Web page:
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I'm trying to understand the last bit of the proof. But, it makes no sense as if we defined $G=(H(x), G(R(X))$ won't we get some crazy recursive function. Does he mean $G=(H(x),R(x))$. Also, is there a way to make the induction more rigorous. It just seems to be skimpy and then the last bit shocked me as I don't see how it's valid.

As you would get something crazy like this $G=(H(x),(H(x),(H(x), \ldots )\ldots))$

The paper is this one

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$G$ is supposed to be already defined on the image of $R$, and then it is extended using the formula $G(x)=(H(x),G(R(x)))$ (here $G(R(x))$ is already known) – user8268 Apr 22 '12 at 16:36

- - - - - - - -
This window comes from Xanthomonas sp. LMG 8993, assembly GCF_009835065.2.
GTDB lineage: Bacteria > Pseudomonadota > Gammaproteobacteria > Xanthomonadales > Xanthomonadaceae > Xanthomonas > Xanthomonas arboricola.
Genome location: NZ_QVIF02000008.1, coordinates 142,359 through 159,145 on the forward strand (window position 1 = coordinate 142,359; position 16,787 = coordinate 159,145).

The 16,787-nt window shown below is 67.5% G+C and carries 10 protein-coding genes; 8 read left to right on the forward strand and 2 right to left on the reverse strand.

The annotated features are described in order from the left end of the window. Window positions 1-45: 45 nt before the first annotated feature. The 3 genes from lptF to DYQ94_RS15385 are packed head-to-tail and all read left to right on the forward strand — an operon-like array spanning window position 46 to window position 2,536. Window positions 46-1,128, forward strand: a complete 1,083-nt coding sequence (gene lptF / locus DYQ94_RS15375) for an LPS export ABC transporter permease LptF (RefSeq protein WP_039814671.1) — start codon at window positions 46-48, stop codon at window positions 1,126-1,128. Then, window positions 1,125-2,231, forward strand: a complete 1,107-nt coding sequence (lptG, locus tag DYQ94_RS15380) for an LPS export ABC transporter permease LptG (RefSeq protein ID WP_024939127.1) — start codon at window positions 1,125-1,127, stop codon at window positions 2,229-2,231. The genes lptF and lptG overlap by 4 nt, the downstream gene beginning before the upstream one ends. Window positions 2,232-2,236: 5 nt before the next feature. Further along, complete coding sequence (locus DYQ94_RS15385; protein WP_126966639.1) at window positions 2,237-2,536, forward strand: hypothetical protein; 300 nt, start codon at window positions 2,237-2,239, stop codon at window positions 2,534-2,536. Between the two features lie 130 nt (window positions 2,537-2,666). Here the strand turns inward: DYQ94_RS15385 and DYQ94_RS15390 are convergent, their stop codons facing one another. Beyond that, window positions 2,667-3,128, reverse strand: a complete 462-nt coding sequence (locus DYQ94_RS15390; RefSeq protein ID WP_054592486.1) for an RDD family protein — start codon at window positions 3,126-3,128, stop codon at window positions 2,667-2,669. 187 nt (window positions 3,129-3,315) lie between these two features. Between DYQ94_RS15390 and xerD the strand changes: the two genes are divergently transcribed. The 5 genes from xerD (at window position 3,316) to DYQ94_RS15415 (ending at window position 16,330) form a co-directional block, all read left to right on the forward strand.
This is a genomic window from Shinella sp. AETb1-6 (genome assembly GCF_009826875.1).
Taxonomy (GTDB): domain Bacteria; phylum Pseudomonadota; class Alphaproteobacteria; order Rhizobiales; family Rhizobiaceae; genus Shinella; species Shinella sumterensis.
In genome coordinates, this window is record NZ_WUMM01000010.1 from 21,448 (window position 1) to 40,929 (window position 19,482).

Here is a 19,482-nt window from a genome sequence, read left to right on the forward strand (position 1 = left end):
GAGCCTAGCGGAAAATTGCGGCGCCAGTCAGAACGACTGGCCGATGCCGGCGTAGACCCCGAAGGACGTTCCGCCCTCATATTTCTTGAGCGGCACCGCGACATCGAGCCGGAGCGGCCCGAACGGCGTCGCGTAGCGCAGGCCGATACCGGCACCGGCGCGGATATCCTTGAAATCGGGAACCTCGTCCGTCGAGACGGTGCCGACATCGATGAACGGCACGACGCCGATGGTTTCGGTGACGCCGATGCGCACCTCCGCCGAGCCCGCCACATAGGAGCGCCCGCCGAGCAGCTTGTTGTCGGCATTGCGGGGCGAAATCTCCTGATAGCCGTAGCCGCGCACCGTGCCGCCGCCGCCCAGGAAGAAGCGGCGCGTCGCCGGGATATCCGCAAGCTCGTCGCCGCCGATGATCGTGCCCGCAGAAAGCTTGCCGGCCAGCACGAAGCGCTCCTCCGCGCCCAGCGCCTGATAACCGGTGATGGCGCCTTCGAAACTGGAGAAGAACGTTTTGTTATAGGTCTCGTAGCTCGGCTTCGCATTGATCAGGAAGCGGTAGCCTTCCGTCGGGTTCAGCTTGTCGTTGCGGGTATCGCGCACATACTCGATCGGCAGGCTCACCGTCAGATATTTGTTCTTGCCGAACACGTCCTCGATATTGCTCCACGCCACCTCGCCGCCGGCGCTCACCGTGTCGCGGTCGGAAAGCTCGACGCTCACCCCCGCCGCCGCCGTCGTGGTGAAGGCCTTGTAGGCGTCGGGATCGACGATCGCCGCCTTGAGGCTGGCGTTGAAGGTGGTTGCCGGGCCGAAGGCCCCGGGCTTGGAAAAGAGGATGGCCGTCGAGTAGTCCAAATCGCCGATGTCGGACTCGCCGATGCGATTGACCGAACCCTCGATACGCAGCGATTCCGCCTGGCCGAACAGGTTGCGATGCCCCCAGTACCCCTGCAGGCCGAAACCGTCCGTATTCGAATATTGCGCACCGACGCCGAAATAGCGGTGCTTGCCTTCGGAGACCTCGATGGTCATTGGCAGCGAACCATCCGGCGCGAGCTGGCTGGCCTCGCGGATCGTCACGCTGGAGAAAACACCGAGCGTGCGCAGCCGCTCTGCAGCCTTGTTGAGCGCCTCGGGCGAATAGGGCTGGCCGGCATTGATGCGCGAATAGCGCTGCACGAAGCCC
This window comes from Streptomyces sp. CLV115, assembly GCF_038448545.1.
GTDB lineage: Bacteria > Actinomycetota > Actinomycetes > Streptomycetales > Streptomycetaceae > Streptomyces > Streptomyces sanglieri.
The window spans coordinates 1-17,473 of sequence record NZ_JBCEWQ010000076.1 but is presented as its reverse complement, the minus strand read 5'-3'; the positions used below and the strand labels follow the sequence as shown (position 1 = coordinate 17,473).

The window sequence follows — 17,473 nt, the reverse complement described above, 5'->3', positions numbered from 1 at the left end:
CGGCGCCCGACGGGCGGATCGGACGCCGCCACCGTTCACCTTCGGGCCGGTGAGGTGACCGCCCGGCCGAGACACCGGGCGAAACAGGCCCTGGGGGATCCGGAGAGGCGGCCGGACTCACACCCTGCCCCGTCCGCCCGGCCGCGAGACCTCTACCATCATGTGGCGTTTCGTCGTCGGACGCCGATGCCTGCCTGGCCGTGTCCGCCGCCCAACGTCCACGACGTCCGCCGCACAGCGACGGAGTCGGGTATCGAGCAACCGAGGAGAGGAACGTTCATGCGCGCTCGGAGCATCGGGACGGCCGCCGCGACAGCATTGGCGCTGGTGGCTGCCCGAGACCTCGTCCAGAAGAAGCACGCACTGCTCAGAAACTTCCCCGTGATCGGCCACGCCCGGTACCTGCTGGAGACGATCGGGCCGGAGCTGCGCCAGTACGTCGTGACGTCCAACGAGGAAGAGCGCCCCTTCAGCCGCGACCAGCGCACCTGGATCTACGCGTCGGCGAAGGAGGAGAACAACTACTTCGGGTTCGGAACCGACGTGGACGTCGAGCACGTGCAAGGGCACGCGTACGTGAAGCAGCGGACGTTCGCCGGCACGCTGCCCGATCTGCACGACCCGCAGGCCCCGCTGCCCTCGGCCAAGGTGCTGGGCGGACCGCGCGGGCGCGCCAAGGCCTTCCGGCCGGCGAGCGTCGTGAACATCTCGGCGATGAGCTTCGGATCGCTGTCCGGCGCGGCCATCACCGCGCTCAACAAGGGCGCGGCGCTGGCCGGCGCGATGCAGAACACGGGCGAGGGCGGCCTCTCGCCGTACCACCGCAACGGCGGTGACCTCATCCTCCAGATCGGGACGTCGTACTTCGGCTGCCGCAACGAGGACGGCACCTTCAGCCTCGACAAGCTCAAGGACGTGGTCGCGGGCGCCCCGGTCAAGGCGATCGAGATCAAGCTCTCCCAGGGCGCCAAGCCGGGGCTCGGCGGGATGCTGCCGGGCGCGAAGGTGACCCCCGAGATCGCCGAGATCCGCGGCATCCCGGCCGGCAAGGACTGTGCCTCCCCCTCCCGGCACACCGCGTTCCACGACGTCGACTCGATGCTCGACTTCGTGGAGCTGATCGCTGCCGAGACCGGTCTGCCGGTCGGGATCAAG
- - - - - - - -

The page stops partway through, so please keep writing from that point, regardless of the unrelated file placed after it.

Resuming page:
It makes sense alright. The author assumes $G$ to be already defined on the outside walls of the cube $I^n$ but not on the upper lid. To define the map on the entire cube, he starts by collapsing the cube onto the hollow box where $G$ is already defined,and then uses the already existng part of $G$ to send the cube into the total space of the fibering. – Olivier Bégassat Apr 22 '12 at 16:39
This discussion is pretty clearly about the homotopy lifting property and not the homotopy extension property, so I guess there's a typo in the statement of the Proposition... Of course this is an application of the homotopy extension property for cubes relative to certain faces. – Dan Ramras Apr 23 '12 at 5:17

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